Configuration Audits, Data Leakage, and Compliance
What is an audit?
Nessus can be used to log into Unix and Windows servers, Cisco devices, SCADA systems, IBM iSeries servers, and databases to determine if they have been configured in accordance to the local site security policy. Nessus can also search the entire hard drive of Windows and Unix systems, for unauthorized content.
It is important that organizations establish a site security policy before performing an audit to ensure assets are appropriately protected. A vulnerability assessment will determine if the systems are vulnerable to known exploits but will not determine, for example, if personnel records are being stored on a public server.
There is no absolute standard on security – it is a question of managing risk and this varies between organizations.
For example, consider the password requirements such as minimum/maximum password ages and account lockout policies. There may be very good reasons to change passwords frequently or infrequently. There may also be very good reasons to lock an account out if there have been more than five login failures, but if this is a mission critical system, setting something higher might be more prudent or even disabling lockouts altogether.
These configuration settings have much to do with system management and security policy, but not specifically system vulnerabilities or missing patches. Nessus can perform compliance checks for Unix and Windows servers. Policies can be either very simple or very complex depending on the requirements of each individual compliance scan.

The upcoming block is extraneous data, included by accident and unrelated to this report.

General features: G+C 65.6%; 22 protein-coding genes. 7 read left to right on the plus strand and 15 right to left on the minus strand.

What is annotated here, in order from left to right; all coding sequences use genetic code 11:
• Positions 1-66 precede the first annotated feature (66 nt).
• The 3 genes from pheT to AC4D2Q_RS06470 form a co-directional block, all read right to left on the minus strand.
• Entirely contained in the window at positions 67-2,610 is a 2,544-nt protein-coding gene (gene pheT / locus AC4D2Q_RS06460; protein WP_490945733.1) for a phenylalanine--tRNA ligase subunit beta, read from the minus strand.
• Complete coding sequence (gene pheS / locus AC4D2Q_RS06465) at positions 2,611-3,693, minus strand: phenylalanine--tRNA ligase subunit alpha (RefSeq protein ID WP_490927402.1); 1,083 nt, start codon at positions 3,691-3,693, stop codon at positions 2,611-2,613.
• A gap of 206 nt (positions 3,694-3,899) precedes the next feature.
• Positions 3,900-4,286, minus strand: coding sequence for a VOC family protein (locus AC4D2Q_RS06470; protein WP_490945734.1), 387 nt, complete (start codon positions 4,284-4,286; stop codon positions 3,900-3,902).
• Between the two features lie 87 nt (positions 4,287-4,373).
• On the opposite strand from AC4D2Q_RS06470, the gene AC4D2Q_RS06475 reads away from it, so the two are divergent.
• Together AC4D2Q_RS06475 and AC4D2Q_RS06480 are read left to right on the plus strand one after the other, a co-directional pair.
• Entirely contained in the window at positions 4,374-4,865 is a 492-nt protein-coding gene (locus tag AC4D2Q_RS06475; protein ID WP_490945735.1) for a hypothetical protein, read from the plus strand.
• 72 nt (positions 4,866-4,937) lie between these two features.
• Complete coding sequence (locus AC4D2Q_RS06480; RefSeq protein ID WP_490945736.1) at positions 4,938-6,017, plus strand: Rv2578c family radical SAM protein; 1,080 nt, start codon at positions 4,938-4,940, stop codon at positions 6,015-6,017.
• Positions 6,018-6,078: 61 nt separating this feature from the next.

Audit vs. Vulnerability Scan
Nessus can perform vulnerability scans of network services as well as log into servers to discover any missing patches. However, a lack of vulnerabilities does not mean the servers are configured correctly or are “compliant” with a particular standard.
The advantage of using Nessus to perform vulnerability scans and compliance audits is that all of this data can be obtained at one time. Knowing how a server is configured, how it is patched and what vulnerabilities are present can help determine measures to mitigate risk.
At a higher level, if this information is aggregated for an entire network or asset class (as with Tenable.sc), security and risk can be analyzed globally. This allows auditors and network managers to spot trends in non-compliant systems and adjust controls to fix these on a larger scale.
When an audit is performed, Nessus attempts to determine if the host is compliant, non-compliant or if the results are inconclusive.
Compliance results in Nessus are logged as Pass, Fail, and Warning. The Tenable.sc log results as Info for passed, High for failed, and Medium for inconclusive (e.g., a permissions check for a file that is not found on the system).
Unlike a vulnerability check, which only reports if the vulnerability is actually present, a compliance check always reports something. This way, the data can be used as the basis of an audit report to show that a host passed or failed a specific test, or if it could not be properly tested.